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Legal Landscape 2013: Straight talk for staffing firms (part 2)

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Last week, Ask Haley guest-bloggers Joel A. Klarreich, Esq., and Jason B. Klimpl, Esq., attorneys with the New York City law firm of Tannenbaum Helpern Syracuse & Hirschtritt LLP, began explaining four legal challenges and their implications for staffing firms in 2013.  If you missed the first post, you can read it here.

This week, they examine two more legal challenges:

Potential Department of Labor “Right-to-Know” Regulations

It remains a distinct possibility that, at some point this year, the Obama administration will seek public comments on the controversial “Right-to-Know” regulations, which would update employer recordkeeping and disclosure requirements under the federal Fair Labor Standards Act. Specifically, the regulations may require employers to conduct an analysis of all employees who are classified as exempt from overtime compensation (such as professional and executive personnel), and to provide such employees with a copy of the analysis.

Of course, this would be quite burdensome for employers and could lead to additional class-action lawsuits for failure to provide required notices. Considering also the record number of wage and hour lawsuits and enforcement actions witnessed in 2012, employers must constantly monitor and review their payroll and recordkeeping practices.

2013 goals for staffing employers:

  • Review employee overtime classifications.
  • Review payroll and recordkeeping practices.
  • Maintain awareness of current and pending regulatory guidance from the Obama administration.

U.S. Equal Employment Opportunity Commission Enforcement Agenda

The United States EEOC has made it clear that it intends to focus its upcoming enforcement agenda on “quality over quantity.” That is, the agency anticipates filing fewer overall lawsuits, but pouring more resources into (and thereby winning) those enforcement actions that it does initiate.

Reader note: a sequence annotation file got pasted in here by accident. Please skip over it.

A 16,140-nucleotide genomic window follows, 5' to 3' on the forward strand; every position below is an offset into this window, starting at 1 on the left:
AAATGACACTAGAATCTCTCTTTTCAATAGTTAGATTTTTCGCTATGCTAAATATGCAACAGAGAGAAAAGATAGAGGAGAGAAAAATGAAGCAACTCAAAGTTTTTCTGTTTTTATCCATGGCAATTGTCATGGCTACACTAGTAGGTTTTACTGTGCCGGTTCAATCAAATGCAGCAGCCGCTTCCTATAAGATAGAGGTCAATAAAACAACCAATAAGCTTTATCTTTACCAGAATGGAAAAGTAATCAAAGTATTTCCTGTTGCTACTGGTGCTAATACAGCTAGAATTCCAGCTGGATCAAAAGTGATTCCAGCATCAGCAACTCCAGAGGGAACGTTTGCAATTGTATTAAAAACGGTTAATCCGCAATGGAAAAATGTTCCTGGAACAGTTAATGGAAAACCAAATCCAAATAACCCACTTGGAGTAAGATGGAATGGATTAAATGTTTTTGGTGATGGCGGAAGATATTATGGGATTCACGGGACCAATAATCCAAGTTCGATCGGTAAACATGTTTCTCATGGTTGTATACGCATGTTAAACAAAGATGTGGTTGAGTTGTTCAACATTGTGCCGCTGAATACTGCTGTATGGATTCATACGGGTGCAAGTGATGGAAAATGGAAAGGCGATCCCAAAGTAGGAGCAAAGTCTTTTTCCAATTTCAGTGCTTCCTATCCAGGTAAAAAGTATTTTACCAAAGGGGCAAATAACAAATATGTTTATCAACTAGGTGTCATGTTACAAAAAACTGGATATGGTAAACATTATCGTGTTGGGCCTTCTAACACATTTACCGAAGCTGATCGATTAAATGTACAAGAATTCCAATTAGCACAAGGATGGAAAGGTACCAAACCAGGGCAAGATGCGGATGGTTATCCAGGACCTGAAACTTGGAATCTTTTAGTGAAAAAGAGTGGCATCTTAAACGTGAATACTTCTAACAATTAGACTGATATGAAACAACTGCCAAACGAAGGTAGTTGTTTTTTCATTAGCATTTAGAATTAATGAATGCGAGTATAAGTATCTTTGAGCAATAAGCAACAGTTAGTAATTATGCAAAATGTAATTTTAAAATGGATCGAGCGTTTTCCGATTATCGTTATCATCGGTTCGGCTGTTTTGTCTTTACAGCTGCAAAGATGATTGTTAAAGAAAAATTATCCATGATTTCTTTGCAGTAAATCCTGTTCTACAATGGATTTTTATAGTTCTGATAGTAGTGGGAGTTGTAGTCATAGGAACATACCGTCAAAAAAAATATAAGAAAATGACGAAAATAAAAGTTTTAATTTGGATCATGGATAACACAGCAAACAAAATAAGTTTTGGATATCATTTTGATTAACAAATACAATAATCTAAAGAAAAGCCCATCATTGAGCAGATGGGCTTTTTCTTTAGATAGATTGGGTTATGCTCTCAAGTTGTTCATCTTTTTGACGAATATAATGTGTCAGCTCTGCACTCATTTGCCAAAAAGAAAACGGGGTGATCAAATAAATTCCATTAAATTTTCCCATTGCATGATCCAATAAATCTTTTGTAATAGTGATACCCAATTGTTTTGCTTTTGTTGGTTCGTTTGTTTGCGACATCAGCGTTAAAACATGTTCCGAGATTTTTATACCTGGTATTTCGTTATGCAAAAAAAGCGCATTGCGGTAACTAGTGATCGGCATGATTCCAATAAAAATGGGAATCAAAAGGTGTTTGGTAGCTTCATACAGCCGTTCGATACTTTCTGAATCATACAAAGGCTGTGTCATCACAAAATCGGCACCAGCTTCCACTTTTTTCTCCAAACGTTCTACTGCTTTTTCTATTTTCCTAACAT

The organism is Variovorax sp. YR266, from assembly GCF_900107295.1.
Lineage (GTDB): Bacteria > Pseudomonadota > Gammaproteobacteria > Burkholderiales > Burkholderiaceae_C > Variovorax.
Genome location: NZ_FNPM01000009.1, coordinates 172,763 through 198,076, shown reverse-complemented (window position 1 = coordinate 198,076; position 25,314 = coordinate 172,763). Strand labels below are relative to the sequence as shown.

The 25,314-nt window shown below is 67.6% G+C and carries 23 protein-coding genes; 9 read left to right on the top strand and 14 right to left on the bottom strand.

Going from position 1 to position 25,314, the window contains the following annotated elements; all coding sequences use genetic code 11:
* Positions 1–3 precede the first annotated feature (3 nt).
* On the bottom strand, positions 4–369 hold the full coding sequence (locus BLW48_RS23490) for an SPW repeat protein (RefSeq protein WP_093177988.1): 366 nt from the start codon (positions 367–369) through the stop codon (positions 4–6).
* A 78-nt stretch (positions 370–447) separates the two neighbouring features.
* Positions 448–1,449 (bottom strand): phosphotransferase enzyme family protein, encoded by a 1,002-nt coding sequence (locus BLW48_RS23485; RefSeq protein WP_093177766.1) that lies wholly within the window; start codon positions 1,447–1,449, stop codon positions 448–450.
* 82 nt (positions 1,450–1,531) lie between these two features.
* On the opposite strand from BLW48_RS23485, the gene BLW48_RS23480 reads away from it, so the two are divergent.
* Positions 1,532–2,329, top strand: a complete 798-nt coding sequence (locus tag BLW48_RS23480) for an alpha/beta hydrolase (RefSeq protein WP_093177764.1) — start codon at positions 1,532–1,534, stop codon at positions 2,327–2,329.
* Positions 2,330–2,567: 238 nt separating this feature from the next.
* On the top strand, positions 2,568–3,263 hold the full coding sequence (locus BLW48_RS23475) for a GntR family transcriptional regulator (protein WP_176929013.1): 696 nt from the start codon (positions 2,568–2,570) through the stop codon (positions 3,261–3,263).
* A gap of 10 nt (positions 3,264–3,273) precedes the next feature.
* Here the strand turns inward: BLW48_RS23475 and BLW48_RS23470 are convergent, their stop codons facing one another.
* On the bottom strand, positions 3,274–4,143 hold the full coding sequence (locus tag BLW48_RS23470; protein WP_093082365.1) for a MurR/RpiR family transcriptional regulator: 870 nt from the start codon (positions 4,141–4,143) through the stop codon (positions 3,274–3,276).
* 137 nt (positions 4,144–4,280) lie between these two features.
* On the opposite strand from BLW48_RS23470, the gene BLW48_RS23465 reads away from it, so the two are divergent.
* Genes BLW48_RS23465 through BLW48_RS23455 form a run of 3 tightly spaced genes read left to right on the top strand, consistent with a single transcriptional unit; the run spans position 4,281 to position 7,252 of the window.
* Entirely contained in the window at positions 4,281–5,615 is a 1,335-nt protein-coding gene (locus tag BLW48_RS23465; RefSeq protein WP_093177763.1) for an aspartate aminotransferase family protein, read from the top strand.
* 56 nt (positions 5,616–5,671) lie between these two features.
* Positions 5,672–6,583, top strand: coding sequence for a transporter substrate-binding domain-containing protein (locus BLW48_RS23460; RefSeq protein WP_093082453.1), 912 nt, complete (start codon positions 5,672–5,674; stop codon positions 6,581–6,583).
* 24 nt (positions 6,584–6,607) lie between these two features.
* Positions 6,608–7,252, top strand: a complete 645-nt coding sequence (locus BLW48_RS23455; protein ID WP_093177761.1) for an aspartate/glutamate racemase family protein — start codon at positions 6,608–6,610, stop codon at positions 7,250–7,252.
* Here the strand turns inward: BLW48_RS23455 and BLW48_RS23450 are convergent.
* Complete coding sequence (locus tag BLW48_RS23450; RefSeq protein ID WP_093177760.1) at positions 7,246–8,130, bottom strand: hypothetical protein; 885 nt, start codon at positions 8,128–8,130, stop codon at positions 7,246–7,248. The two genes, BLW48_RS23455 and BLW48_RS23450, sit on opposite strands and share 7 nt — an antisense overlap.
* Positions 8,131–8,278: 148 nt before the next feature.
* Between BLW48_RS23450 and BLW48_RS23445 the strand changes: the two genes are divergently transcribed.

Among other things, the agency has stated that it will focus on claims of:

  • “systemic discrimination” (i.e., claims that an employer is discriminating against multiple similarly-situated individuals within the organization);
  • discrimination against individuals with criminal convictions (i.e., where the conviction is not job-related);
  • disability discrimination (such as failing to provide a reasonable accommodation);
  • and pregnancy-related discrimination.

This means that employers will have a more difficult time in the unfortunate event of a court battle with the EEOC. 

2013 goals for staffing employers:

  • Engage in supervisor and staff EEO training.
  • Review and develop non-discrimination and non-retaliation policies and procedures.

Joel A. Klarreich, Esq., General Counsel of the New York Staffing Association, is a partner at the New York City law firm of Tannenbaum Helpern Syracuse & Hirschtritt LLP, where he chairs the Corporate, Staffing Industry and Franchise Departments.


Jason B. Klimpl, Esq., an associate at the firm, is the Associate General Counsel of the New York Staffing Association. This article is general in nature and is not intended to be a substitute for legal or tax advice or a legal opinion rendered in response to a specific set of facts. This article may be considered attorney advertising in some jurisdictions.


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